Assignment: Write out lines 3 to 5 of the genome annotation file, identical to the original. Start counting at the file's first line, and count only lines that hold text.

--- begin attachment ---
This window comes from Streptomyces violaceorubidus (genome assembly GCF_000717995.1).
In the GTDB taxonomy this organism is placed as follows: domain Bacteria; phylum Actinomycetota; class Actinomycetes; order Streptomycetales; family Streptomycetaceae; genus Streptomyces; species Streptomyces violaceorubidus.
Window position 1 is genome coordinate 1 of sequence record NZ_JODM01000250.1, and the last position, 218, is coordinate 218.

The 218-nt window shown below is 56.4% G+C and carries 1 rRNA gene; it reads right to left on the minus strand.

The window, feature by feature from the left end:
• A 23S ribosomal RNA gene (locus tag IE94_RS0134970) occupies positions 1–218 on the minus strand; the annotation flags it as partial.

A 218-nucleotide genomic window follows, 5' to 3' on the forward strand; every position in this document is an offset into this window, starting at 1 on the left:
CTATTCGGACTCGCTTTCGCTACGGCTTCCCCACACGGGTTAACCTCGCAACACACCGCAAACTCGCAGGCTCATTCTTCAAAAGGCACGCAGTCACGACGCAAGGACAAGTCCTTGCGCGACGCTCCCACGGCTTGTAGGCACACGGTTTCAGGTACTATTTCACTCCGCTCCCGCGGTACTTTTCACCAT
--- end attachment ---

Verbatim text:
Window position 1 is genome coordinate 1 of sequence record NZ_JODM01000250.1, and the last position, 218, is coordinate 218.

The 218-nt window shown below is 56.4% G+C and carries 1 rRNA gene; it reads right to left on the minus strand.

The window, feature by feature from the left end: